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Vitamin A sources in foods, vegetables and fruits

Vitamin A sources in foods, vegetables and fruits

 

You may hear a lot about vitamin A and its relationship to skin, hair, etc., and although these are not the only functions of this vitamin, it is actually one of the most important nutrients for skin, hair health and eyesight as well, but vitamin A offers many, many other health benefits to the body, And you must know about them in order to obtain these benefits, sources of vitamin A from different foods, and their content of the vitamin, and this is what we will present to you in detail. Today, dear reader, follow us.

What is vitamin A?

Vitamin A is a fat-soluble vitamin that plays an essential role in maintaining eyesight, body growth, immune function, and reproductive health. Vitamin A in your diet to avoid deficiency symptoms.

Symptoms of vitamin deficiency include hair loss, skin problems, dry eyes, night blindness, and increased susceptibility to infections, which are major causes of blindness in developing countries.

Food sources of vitamin A.

We present a list of 20 foods, all of which contain vitamin A in different proportions, as follows:

  1. One slice of beef liver contains 6,421 mcg of vitamin A.
  2. One slice of lamb liver contains 2122 mcg of vitamin A.
  3. One slice of liver sausage contains 1495 mcg of vitamin A.
  4. One teaspoon of cod liver oil contains 1,350 micrograms of vitamin A.
  5. Half a slice of mackerel contains 388 micrograms of vitamin A.
  6. Half a slice of salmon contains 229 micrograms of vitamin A.
  7. One ounce of bluefin tuna contains 214 micrograms of vitamin A.
  8. One tablespoon of foie gras contains 130 grams of vitamin A.
  9. One slice of goat cheese contains 115 mcg of vitamin A.
  10. One tablespoon of butter contains 97 micrograms of vitamin A.
  11. One slice of Limburg cheese contains 96 mcg of vitamin A.
  12. One slice of cheddar cheese contains 92 micrograms of vitamin A.
  13. One ounce of Roquefort cheese contains 83 micrograms of vitamin A.
  14. One large boiled egg contains 74 mcg of vitamin A.
  15. One tablespoon of cream cheese contains 45 micrograms of vitamin A.
  16. One tablespoon of caviar contains 43 micrograms of vitamin A.
  17. One ounce of feta cheese contains 35 micrograms of vitamin A.

Sources of vitamin A from vegetables

Your body can make vitamin A from carotenoids found in plants, including beta-carotene and alpha-carotene, which are collectively known as provitamin A. However, about 45% of people carry a genetic mutation that significantly reduces their ability to convert vitamin A to vitamin A. a.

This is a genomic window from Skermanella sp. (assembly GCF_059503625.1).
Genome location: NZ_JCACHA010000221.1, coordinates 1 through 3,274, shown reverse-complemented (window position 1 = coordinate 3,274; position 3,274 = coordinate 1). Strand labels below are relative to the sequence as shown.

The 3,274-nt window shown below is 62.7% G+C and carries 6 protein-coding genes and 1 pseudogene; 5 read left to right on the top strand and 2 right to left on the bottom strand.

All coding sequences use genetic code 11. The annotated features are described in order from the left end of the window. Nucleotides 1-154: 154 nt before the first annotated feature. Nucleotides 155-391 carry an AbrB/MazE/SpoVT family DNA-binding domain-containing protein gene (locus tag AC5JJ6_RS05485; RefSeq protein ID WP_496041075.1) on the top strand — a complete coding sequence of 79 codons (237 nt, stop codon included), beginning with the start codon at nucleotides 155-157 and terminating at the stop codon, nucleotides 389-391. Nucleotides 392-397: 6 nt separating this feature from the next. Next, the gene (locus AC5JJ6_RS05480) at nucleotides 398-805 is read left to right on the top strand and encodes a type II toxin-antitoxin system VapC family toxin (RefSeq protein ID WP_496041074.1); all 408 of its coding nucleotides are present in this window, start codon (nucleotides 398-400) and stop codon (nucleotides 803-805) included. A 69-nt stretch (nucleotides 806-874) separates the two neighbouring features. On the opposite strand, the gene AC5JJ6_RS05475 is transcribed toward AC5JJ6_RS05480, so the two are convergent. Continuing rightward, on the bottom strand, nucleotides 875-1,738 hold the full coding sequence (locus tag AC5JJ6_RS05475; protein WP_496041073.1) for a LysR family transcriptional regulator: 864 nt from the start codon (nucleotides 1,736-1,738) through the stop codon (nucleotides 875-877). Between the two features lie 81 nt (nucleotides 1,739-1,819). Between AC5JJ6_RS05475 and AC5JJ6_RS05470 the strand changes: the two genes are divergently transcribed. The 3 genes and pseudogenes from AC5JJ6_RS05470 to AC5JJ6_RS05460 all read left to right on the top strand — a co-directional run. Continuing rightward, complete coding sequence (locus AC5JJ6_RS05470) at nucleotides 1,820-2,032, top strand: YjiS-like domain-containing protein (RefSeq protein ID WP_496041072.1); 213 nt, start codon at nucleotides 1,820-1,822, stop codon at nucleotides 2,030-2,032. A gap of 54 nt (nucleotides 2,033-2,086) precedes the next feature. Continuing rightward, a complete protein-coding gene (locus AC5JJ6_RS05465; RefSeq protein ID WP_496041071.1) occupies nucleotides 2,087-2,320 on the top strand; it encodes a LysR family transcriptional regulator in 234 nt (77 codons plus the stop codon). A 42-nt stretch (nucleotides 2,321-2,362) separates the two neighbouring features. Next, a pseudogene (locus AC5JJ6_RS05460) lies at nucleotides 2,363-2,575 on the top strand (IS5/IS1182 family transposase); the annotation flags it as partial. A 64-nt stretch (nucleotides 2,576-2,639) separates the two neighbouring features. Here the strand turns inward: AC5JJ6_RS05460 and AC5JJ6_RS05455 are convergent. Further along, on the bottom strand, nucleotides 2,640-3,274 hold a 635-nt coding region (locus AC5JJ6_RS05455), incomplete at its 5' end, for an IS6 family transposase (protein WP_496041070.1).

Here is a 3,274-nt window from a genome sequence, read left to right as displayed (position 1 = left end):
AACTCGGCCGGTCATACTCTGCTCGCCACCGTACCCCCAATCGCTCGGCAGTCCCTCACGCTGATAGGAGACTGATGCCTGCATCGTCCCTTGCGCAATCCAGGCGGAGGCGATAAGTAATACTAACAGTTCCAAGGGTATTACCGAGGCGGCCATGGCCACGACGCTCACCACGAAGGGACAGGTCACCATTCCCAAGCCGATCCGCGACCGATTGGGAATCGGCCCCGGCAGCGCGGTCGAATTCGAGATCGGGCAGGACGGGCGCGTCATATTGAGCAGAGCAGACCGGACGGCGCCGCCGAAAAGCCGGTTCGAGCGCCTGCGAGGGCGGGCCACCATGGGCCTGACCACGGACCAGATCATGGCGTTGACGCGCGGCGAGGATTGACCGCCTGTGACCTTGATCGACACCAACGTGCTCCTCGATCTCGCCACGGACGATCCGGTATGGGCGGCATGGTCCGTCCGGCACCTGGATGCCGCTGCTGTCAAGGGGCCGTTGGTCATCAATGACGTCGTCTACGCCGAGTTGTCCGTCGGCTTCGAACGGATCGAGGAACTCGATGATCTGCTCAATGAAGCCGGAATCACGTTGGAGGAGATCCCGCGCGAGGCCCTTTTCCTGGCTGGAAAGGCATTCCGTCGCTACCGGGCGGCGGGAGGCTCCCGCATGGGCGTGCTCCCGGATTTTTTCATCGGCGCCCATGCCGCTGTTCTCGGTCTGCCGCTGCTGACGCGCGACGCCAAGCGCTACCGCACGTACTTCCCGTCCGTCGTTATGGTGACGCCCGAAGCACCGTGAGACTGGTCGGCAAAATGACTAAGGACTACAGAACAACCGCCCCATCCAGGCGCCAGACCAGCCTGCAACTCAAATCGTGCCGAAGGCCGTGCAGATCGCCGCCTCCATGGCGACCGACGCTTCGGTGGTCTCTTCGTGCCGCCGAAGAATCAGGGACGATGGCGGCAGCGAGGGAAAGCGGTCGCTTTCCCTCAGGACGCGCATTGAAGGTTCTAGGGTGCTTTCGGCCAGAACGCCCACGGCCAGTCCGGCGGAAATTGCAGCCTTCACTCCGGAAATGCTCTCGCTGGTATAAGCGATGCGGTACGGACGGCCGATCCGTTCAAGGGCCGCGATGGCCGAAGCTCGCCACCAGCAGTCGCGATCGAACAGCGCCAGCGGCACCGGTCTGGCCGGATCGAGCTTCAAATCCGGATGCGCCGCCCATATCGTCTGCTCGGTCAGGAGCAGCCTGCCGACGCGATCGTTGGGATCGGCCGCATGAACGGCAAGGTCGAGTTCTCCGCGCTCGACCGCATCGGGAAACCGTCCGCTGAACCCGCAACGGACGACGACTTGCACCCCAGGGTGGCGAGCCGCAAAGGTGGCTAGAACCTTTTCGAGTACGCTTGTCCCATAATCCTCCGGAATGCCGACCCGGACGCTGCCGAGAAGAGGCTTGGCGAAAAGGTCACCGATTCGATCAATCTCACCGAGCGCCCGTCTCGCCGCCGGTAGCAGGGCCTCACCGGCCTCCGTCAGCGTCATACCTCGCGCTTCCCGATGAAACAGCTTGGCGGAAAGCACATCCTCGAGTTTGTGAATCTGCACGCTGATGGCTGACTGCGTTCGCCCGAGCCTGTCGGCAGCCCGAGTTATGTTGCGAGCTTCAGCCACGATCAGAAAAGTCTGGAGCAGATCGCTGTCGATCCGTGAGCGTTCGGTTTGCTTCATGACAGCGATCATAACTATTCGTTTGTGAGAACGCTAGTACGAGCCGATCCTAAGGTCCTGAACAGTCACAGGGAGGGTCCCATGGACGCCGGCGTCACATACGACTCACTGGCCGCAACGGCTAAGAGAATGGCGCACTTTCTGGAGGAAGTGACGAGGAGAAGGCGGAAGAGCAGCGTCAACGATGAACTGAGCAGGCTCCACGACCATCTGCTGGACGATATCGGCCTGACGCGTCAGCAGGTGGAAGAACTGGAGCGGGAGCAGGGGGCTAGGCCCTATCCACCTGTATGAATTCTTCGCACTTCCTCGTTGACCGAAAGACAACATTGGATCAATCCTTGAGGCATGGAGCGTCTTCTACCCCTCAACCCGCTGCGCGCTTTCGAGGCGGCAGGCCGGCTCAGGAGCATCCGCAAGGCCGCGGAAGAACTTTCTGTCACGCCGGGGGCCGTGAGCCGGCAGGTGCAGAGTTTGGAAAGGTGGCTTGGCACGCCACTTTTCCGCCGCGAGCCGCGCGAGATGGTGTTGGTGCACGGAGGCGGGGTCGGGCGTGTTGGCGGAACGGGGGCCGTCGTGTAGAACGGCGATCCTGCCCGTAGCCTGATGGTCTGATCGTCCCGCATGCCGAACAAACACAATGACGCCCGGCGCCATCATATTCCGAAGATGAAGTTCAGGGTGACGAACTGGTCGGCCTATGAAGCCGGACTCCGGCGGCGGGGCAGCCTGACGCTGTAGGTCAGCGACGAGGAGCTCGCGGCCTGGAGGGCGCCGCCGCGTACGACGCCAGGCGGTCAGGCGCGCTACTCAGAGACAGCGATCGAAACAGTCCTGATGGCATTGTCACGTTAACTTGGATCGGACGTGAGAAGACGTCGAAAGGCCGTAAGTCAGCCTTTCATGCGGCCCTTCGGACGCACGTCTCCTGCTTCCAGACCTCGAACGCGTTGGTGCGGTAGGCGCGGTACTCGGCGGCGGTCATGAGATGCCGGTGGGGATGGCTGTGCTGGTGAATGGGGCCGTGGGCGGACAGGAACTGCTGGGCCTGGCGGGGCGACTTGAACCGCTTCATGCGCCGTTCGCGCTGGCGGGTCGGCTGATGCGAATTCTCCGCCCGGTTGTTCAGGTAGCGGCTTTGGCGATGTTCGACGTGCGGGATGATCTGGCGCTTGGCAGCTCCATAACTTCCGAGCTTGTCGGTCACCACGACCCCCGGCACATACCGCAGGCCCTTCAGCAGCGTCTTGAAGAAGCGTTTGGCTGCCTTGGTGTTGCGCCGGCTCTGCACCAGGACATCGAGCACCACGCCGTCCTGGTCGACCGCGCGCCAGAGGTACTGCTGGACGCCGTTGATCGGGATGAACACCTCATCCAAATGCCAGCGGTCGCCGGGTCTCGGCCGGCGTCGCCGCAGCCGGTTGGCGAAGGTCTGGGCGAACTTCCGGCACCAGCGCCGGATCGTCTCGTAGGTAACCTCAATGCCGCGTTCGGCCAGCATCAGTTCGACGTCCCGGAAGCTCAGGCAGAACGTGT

Depending on your genes and their ability to metabolize provitamins, the following vegetables may provide you with lower vitamin A levels than stated, but in general, sources of vitamin A are among the vegetables:

  1. One cup of boiled potatoes contains 1,836 mcg of vitamin A.
  2. One cup of cooked winter squash contains 1,144 mcg of vitamin A.
  3. One cup of cooked kale or collard greens contains 885 micrograms of vitamin A.
  4. One cup of cooked green beets contains 549 mcg of vitamin A.
  5. One medium carrot contains 392 micrograms of vitamin A.
  6. One large sweet red pepper contains 257 micrograms of vitamin A.
  7. One cup of spinach contains 141 micrograms of vitamin A.
  8. A large leaf of romaine lettuce contains 122 micrograms of vitamin A.

Vitamin A sources from fruits

Provitamin A is usually found more in vegetables than in fruits, but some fruits contain good amounts of it, as shown below:

  1. One medium mango contains 181 micrograms of vitamin A.
  2. One large watermelon contains 172 micrograms of vitamin A.
  3. A medium-sized red or pink grapefruit contains 143 micrograms of vitamin A.
  4. One small watermelon contains 80 micrograms of vitamin A.
  5. One small papaya contains 74 mcg of vitamin A.
  6. A medium-sized apricot contains 34 micrograms of vitamin A.
  7. One medium tangerine contains 30 micrograms of vitamin A.
  8. One medium guava contains 17 micrograms of vitamin A.

And now, dear readers, that you know the sources of vitamin A in foods, vegetables and fruits, we advise you to eat these foods in moderation and to consult a doctor if symptoms of deficiency appear in them.

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